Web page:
His wife, my other grandmother was Violet (McDonald) Higgins who lived in Toronto on Jackman Ave and was around when I was very young but I don’t recall very much of her. She came to our house and we went to hers for a few visits before she passed.
So my grandparents had little involvement in my life. I suppose similar to me with my grandchildren in the US and Australia – but distance is the issue. I thought that a pictorial archive of my parents over the years was a great way to remember them and to showcase their own history:
Mom worked when younger in Toronto office, for a time in a local ladies clothing shop and also did the administrative book work for the family business. She enjoyed golfing, family outings and social times. My mother passed away on the 29 May 1986 in her 73rd year and had her funeral service at Mundell’s Funeral Home on West St with burial at St. Andrews-At James Cemetery.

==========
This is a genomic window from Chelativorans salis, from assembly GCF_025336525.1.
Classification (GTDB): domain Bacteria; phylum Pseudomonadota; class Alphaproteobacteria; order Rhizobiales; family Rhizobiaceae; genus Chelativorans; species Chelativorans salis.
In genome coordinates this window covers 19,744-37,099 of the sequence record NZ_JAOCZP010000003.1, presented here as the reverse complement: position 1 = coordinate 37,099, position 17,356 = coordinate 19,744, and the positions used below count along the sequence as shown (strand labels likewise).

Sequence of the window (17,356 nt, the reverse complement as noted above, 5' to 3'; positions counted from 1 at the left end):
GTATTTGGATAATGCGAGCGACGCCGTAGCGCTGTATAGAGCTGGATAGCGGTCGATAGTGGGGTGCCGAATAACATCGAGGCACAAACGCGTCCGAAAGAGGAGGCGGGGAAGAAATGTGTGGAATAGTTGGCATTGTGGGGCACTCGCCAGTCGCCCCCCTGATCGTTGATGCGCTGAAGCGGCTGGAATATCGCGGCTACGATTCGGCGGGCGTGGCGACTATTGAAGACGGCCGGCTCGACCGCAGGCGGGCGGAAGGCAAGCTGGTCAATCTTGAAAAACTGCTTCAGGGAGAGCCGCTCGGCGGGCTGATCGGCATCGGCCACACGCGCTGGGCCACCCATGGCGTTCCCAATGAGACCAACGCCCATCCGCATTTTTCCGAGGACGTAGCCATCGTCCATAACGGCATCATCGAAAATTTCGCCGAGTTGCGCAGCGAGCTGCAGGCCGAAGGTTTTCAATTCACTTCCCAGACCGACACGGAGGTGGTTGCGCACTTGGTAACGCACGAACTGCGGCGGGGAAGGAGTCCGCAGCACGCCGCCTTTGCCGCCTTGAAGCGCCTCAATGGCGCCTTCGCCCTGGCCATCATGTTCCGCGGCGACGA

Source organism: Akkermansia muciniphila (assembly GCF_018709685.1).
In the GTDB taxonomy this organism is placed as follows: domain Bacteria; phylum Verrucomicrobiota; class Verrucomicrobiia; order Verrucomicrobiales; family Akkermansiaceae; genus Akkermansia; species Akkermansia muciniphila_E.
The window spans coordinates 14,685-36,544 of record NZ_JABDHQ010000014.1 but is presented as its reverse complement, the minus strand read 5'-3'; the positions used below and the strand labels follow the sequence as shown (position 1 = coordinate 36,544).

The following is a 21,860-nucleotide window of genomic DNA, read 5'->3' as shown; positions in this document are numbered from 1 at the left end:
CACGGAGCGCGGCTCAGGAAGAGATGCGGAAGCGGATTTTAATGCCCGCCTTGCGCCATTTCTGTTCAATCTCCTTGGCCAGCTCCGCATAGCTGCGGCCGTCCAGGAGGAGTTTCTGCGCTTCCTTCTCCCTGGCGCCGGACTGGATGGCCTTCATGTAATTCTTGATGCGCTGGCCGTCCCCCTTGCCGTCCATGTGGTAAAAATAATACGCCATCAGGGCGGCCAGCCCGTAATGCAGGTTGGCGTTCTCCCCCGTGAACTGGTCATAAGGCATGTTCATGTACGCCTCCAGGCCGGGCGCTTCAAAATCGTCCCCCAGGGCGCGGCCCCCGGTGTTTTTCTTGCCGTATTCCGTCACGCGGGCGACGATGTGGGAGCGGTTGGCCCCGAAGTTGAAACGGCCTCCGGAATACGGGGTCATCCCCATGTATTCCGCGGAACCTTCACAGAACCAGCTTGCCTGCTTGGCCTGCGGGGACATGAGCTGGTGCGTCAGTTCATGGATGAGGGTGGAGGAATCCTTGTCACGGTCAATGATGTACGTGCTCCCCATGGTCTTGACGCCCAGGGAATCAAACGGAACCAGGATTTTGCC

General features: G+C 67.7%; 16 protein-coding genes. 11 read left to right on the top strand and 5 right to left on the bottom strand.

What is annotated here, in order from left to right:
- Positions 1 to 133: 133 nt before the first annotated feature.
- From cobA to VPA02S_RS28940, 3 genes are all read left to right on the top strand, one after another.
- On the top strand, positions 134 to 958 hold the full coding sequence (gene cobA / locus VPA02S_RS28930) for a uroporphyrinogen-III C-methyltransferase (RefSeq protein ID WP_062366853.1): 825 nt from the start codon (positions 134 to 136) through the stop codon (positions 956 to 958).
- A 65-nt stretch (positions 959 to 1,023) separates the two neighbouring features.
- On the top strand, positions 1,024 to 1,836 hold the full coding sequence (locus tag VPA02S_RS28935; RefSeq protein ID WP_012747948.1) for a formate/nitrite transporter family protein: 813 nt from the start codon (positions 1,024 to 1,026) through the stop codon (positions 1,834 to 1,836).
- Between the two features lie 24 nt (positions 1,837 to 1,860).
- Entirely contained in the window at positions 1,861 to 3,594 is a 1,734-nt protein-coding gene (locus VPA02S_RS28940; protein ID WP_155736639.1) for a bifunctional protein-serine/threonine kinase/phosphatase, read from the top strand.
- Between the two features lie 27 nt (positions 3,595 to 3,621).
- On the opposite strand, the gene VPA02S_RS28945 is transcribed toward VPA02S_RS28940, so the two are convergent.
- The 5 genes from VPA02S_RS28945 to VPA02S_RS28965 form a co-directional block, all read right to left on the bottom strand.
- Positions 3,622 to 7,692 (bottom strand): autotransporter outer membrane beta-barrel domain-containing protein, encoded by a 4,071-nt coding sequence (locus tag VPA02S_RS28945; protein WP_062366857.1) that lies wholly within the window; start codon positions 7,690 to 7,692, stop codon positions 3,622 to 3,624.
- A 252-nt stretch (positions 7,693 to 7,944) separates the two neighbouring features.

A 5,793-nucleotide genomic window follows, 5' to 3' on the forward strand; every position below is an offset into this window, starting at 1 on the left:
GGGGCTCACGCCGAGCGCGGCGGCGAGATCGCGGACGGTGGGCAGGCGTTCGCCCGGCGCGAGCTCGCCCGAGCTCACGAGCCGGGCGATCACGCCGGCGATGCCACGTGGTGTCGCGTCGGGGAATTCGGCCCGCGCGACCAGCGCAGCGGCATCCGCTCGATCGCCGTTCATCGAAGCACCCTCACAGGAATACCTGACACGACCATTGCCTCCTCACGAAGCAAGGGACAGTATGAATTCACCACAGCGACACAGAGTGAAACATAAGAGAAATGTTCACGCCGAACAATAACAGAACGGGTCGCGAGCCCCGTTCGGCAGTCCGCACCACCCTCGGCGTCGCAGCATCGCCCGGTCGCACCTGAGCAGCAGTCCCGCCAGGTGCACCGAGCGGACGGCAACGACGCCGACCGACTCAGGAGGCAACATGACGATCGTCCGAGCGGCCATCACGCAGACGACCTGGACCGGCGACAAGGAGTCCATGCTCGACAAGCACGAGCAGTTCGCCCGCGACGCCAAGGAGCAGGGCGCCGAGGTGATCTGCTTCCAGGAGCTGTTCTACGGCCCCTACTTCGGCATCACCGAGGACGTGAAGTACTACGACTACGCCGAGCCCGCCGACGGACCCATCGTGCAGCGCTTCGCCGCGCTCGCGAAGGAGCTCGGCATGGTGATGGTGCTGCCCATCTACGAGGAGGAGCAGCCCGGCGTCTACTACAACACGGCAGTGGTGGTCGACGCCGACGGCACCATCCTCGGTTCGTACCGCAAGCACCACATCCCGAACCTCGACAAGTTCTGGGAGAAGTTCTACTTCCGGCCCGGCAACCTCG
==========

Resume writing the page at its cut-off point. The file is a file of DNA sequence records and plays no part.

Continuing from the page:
My dad was well-known in town as a local business owner of Bob Elliott Motors. He spent some time in the army motor pool, lived in western Canada before marrying my mother and then worked for Marshall Motors before starting his own business. He was a golfer, participated in the Lions Club, Freemasons and enjoyed his drink too much. After a lengthy illness at the hospital he passed away on 6th November 1983 in his 79th year. His funeral was held at Mundell Funeral Home on 8th November. He is buried with my mother. So goes the cycle from birth, living and death. The next cycle has started with my family as depicted in the this slide and am I proud to have great children to carry on the family name.